Afropunk Review Part 1: A Week-Long Celebration of Diversity and Black Creativity

Since 2005, Afropunk has been an annual music festival that celebrates black culture and freedom of expression. Starting out in Brooklyn and later expanding to Atlanta, Paris and Johannesburg, this is the third year that the festivities have touched down in London.

Rather than the usual two-day festival, this year saw Brixton’s well-known venues taken over from 1st – 8th September for a display of art, fashion, music, education and more.

“No sexism, no racism, no ableism, no ageism, no homophobia, no fatphobia, no transphobia, no hatefulness” is the gospel that resonates through Afropunk and the message was proudly displayed as the backdrop across all events.

Friday saw a crowd of around one hundred descend into the illuminated basement of The Department Store for the talk “Art and Commerce: Black to the Future”. Presenter Samuel Eni hosted the conversation between Lakwena Maciver (visual artist), Kwame Kwei-Armah (art director at the Young Vic) and Jenn Nkiru (director). The conversation covered their experiences developing their careers as creatives, and the pressures that can be faced in the African Caribbean household to study Law and Medicine. Kwei-Armah highlighted how attitudes are changing with respect to creative roles, perhaps in recognition of their inability to be performed by technology. The discussion drew laughter and moments of reflective silence, and Maciver assured the audience that as a creative, “it gets really difficult before it gets really good”.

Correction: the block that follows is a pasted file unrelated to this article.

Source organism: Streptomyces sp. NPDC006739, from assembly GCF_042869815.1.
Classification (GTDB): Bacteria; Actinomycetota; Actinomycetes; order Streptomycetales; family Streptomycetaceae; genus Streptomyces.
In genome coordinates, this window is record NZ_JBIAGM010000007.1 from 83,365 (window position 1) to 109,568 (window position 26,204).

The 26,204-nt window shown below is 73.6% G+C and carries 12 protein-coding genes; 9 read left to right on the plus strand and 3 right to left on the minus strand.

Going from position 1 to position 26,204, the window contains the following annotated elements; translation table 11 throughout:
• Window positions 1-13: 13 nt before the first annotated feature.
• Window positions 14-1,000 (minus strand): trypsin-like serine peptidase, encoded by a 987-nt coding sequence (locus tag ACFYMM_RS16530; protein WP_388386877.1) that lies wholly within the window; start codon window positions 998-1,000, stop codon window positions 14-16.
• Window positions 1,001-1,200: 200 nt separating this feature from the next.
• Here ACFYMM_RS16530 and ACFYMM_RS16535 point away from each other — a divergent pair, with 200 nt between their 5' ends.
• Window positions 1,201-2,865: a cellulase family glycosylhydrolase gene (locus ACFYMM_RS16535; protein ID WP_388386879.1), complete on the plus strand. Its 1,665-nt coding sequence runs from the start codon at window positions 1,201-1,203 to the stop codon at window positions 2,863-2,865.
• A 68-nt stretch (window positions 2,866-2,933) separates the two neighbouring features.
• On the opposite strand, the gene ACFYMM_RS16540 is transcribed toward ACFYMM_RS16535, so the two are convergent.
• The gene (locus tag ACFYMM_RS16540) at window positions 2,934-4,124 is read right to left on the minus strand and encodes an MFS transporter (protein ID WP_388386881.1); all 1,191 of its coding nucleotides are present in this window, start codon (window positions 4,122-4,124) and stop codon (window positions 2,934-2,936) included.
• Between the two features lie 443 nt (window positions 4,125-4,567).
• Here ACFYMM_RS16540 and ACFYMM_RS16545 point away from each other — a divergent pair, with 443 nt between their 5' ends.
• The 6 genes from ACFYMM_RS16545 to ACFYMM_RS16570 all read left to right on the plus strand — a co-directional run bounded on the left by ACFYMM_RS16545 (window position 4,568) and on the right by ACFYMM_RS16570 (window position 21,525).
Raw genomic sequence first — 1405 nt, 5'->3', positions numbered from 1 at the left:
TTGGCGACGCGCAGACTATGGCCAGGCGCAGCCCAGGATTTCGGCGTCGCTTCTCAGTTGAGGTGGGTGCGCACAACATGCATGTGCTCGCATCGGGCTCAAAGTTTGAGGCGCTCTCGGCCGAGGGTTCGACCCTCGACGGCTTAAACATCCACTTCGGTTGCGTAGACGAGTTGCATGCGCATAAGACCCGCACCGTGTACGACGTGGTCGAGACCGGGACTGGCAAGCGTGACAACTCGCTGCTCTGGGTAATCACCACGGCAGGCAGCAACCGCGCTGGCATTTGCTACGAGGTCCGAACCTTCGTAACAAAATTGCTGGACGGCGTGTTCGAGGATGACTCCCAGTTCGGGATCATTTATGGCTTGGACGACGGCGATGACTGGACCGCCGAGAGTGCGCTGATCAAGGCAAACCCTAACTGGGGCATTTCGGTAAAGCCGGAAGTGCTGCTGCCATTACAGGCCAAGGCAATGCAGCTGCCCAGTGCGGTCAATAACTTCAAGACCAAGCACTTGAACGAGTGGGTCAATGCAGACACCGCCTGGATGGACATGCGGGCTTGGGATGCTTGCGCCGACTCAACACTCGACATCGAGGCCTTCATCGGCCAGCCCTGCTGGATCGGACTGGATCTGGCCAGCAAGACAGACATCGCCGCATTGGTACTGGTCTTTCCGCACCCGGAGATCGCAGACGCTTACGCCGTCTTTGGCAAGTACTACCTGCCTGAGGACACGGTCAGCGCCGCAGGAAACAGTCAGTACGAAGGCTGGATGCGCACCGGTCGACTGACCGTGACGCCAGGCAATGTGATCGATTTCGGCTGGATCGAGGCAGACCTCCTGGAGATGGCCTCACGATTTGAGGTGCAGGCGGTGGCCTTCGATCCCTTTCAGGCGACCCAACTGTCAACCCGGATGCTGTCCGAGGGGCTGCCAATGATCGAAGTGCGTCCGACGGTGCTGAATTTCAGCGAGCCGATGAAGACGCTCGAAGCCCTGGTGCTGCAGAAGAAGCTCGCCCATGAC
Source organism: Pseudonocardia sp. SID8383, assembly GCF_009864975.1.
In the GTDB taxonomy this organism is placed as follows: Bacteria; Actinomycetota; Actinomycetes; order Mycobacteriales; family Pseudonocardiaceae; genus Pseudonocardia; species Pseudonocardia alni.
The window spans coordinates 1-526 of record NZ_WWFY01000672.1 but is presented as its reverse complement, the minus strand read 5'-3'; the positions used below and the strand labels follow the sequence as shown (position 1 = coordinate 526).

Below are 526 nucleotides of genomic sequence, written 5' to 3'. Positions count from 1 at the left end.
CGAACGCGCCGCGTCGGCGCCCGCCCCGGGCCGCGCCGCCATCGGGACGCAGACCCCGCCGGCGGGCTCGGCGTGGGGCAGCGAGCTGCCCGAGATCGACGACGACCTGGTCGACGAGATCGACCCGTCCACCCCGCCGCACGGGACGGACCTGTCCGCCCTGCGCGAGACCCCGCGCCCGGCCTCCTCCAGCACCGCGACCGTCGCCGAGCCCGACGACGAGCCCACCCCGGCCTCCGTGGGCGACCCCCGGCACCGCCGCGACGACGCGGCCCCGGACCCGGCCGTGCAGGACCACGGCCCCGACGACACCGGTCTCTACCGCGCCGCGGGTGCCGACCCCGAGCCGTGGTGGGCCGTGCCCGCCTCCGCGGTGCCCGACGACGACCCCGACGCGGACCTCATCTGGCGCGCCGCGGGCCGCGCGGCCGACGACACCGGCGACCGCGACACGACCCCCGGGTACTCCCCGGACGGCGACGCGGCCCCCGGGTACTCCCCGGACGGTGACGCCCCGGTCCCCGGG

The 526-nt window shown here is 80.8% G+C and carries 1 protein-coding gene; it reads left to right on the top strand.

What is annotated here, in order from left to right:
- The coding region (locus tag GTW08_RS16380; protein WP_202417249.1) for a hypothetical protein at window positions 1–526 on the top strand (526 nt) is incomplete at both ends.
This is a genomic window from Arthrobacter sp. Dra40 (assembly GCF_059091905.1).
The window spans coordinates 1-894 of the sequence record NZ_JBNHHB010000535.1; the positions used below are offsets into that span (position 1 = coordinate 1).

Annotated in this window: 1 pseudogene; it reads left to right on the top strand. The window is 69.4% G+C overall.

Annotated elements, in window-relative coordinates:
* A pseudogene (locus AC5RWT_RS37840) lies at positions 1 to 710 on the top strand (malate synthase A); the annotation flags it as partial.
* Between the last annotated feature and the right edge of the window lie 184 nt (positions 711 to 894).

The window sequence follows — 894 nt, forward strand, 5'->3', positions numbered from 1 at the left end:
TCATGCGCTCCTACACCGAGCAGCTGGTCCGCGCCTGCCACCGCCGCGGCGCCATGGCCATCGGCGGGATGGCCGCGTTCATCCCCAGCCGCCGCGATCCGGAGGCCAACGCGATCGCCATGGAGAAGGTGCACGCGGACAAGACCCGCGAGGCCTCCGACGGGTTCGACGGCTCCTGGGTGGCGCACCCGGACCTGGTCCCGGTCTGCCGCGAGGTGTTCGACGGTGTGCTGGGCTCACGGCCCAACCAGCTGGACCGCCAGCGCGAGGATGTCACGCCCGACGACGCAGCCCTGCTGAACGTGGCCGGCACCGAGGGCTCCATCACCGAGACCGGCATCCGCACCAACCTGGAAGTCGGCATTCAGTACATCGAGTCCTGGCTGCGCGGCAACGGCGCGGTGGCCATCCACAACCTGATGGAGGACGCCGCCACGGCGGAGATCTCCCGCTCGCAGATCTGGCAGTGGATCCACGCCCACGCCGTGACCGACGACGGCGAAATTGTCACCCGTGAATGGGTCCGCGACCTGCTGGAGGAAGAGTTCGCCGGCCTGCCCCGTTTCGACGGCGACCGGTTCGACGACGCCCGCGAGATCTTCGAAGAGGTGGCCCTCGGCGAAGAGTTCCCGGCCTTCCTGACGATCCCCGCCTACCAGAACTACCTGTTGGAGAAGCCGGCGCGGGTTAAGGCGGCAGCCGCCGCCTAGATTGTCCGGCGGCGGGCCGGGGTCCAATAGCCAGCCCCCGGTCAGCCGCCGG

Later that night, crowds moved to the grand converted cinema, Electric Brixton, for a club night with DJ sets from garage legend DJ Spoony, Soul II Soul’s Jazzie B, BBZ collective, Recess and Born N Bread. The night offered up the sounds of hip hop, house, afrobeats and more until the early hours.

A talk about “Redefining Masculinity” on Saturday gathered a smaller but very engaged audience. The discussion ranged from the link between masculinity with mental health, how we can break down stereotypes to the effectiveness of mentorship. In the spirit of an open and tolerant environment, people were able to share their views on how Notting Hill Carnival has changed, and at points of divide, the host Jasmine Dotiwala importantly highlighted that Afropunk is a safe place for a range of opinions.

The O2 Academy Brixton held the final event of the week with a multi-award winning line-up.  Bakar, whose album “Badkid” was released 22nd May, kept close to the original punk roots of the festival. The poet and scholar Akala followed this and captured the attention of the crowd with visual display and powerful lyrics projected behind. The show was headlined by August Greene, the jazz-infused hip hop supergroup from the US comprised of talented producers Robert Glasper and Karriem Riggins, and legendary Chicago MC, Common. The group collaborated with classically-trained Laura Mvula who commanded the stage with a soulful performance.

Afropunk did not shy away from being a magnificent embrace of multiculturalism. It creates a community for those with a shared mind-set, and a voice for those who feel unheard. There’s no doubt it will continue to blossom and break down the barriers that confine individuality in London and afar.

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